When making a groove or a single run in the middle of a board you may cut in  either direction but subsequent widening runs must obey the above rule or otherwise the machine will again 'snatch'.

When using an inverted router under a table, etc. and with a fence fitted you should again feed against the cutter direction.  Avoid placing the work between the fence and the cutter unless you provide guarding to the cutter.  Realise in this situation that you should feed in the opposite direction so that you obey the rule 'feed against the direction of the cutter'.

This is no different than the direction of cut when we cut wood on the circular saw or planing machine.  Think about it and think about what would happen if you attempted to feed the saw or planer from the wrong direction?   Yet I've seen many router operators attempt to feed the wrong way on the router and wonder what the problem was!   ( To set the record right, it is possible to machine wood fed in the opposite direction (i.e. climbing cut) and there are some arguments for it.  But, only when the timber is mechanically restrained and mechanically fed in a proper  robust and guarded set up.    Please don't attempt it)

Other tips for safe and efficient use of the router:

Set your turret depth control so that you make manageable cuts and carefully use your plunge control.    

Don't make too heavy a cut especially where there are knots, wild or cross grain.   

Always go across the grain first and then along it.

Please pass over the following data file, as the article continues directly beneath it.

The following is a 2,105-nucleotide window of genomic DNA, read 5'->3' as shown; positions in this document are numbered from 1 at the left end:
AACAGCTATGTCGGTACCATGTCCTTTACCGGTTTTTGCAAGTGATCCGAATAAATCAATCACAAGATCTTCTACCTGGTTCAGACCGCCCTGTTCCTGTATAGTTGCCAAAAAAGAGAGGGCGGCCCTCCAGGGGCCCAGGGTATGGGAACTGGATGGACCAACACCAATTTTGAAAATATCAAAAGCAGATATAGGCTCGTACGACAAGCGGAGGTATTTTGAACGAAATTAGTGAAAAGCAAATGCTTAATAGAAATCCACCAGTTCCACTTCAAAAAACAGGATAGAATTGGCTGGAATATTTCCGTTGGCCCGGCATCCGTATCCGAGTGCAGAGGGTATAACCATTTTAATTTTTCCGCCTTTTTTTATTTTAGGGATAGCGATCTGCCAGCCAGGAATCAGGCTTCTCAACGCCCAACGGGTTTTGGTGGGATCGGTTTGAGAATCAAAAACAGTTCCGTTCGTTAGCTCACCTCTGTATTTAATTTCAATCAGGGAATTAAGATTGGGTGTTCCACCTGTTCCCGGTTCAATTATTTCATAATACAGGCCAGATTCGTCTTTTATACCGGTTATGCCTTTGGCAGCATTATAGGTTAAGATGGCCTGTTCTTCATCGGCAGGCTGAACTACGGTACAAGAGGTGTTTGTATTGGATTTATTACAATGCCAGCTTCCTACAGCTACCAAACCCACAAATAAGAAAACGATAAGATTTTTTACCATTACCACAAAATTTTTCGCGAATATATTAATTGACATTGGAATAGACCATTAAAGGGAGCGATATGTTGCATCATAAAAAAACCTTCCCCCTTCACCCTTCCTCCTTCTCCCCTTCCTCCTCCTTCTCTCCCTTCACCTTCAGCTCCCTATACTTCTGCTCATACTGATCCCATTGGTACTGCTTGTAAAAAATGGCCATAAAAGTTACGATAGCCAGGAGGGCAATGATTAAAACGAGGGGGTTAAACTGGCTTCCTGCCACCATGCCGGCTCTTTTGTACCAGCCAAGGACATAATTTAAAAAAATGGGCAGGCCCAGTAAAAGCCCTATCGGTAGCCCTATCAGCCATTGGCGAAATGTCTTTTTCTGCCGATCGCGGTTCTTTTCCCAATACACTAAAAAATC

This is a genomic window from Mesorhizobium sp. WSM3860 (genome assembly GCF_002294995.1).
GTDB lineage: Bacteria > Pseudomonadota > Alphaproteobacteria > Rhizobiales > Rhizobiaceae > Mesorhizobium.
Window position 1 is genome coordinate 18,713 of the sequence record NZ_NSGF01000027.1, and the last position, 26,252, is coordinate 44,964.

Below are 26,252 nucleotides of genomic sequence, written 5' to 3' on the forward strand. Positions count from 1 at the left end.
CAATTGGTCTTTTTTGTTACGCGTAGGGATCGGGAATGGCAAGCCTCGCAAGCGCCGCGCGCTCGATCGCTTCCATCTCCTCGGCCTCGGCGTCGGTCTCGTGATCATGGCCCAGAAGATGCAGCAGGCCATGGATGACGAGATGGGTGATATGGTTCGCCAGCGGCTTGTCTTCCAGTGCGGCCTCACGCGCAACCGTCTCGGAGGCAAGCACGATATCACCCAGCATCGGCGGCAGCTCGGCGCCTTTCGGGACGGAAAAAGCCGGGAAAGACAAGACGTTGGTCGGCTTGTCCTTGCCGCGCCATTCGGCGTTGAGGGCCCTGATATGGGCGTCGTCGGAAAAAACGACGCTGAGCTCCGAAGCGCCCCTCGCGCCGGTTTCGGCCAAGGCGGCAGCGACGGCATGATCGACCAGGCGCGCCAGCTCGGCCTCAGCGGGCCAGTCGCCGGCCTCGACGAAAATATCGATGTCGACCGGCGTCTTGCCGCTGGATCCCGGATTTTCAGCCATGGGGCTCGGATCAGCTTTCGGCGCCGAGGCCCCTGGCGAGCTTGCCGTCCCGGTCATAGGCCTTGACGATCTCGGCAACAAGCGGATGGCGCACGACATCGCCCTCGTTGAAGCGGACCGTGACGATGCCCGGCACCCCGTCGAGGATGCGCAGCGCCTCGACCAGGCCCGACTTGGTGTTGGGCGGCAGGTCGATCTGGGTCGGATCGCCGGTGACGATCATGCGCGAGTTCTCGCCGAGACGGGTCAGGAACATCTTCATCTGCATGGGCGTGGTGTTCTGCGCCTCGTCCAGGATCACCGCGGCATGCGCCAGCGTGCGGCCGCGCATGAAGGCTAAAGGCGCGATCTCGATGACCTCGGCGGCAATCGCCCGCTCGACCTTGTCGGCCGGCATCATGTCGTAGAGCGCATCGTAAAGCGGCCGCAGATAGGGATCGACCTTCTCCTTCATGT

Sometimes you cannot avoid cutting against the grain direction, then you must take light cuts holding the router or material firmly because the wood wont like it.  

A damaged knot on the edge will affect the straight edge of a moulding unless you use the fence.  

In all cases a final light shallow cut is best for the final cut.  

Keep the router moving.   A slow rate will 'burn' the wood especially the hard woods and in particular beech.  Let the router work hard but listen to the motor and do not move so quick it slows or changes pitch too much.

If you have speed control it is fast for narrow cutters and slow for wide cutters.

Use clean, sharp cutters.  Obviously nowadays TCT edges - buy at least double cutters and for profiling cutters with ball races avoiding 'solid' 'followers'.  

Clean your cutters often.  They will work better.

If you must sharpen the cutters yourself only touch up the flat backs and never try to hone the profile.   If the edges get nicked send them away for sharpening together with its matched pair.  It will be cheaper than buying new.